9. Through the national apology given in 2010, the evidence provided to the Inquiry and the apologies repeated before us, the British Government has now accepted the failings of the child migration programmes including in part with respect to the risk of sexual abuse. We do not consider it appropriate to recommend that they make any further acknowledgement of or apology for the failings that took place.
10. However we do consider that implementing the Redress Scheme is an essential component of the British Government continuing to accept responsibility for the abuses suffered by child migrants, including sexual abuse.
11. As we have set out in the institution-specific sections of the report, some institutions have still not apologised for their role in the child migration programmes. We recommend that they do so, as soon as possible. We recommend that they make such apologies not only through public statements but specifically to those child migrants for whose migration they were responsible.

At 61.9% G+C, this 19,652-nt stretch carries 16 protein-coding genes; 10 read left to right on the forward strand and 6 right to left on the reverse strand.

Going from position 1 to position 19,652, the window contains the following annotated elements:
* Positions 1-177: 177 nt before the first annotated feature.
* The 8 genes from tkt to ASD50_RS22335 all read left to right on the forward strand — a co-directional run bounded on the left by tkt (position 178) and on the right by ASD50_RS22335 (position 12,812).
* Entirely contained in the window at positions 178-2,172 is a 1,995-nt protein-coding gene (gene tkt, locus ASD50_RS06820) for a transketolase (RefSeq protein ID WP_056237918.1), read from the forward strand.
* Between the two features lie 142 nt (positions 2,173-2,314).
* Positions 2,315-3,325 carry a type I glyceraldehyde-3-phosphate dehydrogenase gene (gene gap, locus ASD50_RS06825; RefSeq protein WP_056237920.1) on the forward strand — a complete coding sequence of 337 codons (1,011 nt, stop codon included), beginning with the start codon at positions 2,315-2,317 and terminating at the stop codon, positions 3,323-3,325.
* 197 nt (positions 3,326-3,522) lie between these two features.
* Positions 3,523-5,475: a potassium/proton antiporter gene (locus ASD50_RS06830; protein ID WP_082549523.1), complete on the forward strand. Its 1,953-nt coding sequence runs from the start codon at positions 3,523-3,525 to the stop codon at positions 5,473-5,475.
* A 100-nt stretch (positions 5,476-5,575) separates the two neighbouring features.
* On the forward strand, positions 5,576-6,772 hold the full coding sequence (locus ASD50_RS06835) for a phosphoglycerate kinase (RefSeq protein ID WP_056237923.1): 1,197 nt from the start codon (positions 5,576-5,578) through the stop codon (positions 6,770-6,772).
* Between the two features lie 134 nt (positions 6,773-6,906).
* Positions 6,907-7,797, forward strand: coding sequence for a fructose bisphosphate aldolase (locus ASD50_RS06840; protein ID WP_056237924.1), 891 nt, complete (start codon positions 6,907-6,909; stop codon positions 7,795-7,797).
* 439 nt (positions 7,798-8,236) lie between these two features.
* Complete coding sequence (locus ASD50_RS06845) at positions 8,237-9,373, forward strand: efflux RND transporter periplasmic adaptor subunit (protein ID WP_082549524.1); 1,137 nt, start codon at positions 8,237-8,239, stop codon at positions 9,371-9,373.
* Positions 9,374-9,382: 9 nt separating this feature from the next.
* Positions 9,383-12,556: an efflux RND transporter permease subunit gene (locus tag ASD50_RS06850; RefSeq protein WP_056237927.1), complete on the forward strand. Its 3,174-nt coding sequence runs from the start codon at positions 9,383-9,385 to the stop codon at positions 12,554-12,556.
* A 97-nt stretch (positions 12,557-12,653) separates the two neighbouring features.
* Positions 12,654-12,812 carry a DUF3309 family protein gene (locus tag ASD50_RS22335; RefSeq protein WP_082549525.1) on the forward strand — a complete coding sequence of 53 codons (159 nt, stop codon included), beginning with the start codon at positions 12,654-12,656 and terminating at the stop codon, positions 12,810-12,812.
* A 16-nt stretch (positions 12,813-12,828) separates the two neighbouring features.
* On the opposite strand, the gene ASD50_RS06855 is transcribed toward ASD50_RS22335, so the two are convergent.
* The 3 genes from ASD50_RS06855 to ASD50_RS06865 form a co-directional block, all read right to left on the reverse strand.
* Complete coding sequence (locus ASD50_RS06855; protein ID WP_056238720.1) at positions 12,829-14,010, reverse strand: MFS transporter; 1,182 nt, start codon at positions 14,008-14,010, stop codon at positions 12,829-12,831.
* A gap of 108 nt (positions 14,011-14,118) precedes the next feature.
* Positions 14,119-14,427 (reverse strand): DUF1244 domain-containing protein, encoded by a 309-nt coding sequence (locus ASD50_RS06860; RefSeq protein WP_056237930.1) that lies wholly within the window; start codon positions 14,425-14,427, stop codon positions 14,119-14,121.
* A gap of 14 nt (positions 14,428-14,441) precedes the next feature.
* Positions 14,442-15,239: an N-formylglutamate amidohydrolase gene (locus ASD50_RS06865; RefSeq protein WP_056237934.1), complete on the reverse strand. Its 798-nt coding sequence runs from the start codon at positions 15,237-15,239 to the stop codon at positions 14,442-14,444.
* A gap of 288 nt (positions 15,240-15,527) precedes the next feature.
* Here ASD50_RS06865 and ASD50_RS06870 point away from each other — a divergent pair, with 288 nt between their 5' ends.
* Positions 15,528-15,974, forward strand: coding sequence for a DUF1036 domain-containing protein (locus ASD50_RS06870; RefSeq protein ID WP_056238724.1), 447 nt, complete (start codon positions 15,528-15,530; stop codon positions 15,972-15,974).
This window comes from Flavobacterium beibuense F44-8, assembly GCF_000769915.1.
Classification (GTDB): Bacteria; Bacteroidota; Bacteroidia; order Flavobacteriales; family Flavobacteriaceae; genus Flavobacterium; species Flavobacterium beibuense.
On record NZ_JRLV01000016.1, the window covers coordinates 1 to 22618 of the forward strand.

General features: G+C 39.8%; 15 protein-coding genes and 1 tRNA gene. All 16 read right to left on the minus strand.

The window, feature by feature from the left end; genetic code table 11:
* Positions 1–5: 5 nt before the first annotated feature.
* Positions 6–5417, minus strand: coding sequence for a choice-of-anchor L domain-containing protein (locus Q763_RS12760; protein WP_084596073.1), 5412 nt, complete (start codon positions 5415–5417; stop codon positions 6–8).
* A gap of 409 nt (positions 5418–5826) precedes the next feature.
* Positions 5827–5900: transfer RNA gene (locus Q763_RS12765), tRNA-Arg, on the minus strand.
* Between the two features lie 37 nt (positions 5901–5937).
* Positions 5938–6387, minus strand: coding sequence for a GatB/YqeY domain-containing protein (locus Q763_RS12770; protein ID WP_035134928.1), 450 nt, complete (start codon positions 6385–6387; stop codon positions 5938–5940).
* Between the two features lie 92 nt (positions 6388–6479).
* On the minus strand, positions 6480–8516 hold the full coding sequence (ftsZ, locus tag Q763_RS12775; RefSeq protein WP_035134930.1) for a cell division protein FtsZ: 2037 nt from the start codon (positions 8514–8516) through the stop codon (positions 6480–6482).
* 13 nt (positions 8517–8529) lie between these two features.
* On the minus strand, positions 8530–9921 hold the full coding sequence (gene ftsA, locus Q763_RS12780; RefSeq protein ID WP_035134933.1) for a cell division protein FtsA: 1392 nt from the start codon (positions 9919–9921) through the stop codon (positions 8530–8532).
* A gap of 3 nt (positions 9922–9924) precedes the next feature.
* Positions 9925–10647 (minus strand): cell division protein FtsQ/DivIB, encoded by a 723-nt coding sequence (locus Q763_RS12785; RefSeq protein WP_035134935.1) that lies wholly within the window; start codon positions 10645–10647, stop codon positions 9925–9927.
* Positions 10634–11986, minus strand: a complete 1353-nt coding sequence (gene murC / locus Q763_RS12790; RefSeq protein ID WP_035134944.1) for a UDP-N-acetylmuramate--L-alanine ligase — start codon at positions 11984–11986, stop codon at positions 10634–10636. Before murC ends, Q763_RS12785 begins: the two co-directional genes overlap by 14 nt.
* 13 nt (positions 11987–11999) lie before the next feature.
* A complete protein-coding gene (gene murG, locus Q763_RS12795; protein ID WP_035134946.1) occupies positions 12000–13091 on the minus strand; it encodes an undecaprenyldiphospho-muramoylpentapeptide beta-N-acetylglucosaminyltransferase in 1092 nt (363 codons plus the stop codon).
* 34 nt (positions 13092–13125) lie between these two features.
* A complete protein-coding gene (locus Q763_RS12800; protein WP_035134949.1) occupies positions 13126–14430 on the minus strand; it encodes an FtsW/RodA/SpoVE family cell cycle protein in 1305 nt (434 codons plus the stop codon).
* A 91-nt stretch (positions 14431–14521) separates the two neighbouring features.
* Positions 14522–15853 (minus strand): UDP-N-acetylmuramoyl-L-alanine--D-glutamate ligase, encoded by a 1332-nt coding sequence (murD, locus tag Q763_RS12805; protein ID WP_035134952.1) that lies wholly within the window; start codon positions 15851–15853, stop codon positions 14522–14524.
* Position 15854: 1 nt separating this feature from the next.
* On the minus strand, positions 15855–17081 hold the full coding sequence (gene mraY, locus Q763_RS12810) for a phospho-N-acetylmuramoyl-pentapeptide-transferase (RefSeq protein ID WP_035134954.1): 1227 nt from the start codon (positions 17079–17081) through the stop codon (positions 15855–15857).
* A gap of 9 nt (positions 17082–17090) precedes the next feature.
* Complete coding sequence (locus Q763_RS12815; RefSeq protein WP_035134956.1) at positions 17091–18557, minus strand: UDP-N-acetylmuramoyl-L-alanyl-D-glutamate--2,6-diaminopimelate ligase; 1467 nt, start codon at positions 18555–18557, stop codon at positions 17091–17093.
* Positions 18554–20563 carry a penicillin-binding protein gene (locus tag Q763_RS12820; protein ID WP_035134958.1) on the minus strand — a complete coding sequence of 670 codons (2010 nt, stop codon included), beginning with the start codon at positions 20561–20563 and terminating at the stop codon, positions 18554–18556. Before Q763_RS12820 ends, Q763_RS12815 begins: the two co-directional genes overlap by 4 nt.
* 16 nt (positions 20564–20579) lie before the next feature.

Recommendation 3: The preservation of child migrants’ records
12. As we have set out earlier in the report the Inquiry’s ability to investigate allegations or evidence of sexual abuse within child migration programmes was hampered at times by the failure of some institutions, notably the Royal Overseas League and the Sisters of Nazareth, to have preserved the contemporaneous documentation.
13. The inability to access their records in a straightforward manner, or at all, has caused some child migrants yet further distress and an ongoing lack of clarity over their identity.
14. We therefore recommend that that all institutions which sent children abroad as part of the child migration programmes should ensure that they have robust systems in place for retaining and preserving any remaining records that may contain information about individual child migrants, and should provide easy access to them.
Howe & Co welcomes this first IICSA report and its recommendations. We urge the Inquiry to move quickly to issue further reports and recommendations in the interests of children currently in care and in the interests of victims and survivors who were previously abused in care.